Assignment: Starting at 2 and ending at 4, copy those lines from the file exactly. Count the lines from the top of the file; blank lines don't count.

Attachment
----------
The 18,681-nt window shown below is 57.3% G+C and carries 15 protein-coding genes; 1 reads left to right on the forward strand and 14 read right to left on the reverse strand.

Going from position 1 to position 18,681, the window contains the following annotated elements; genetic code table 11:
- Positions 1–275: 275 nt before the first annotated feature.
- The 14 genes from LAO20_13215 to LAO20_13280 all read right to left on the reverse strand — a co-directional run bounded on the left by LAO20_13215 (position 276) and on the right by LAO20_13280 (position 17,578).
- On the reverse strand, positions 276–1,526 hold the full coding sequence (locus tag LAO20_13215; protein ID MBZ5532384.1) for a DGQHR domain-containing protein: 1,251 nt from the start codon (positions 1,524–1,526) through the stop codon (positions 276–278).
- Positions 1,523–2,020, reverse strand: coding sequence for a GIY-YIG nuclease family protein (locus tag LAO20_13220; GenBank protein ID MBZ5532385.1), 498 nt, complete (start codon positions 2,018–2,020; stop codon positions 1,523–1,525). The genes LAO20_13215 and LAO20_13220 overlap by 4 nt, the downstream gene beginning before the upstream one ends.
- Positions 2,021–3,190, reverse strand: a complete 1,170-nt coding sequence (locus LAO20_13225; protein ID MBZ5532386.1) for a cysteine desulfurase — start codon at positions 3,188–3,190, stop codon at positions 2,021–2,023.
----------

Going from position 1 to position 18,681, the window contains the following annotated elements; genetic code table 11:
- Positions 1–275: 275 nt before the first annotated feature.
- The 14 genes from LAO20_13215 to LAO20_13280 all read right to left on the reverse strand — a co-directional run bounded on the left by LAO20_13215 (position 276) and on the right by LAO20_13280 (position 17,578).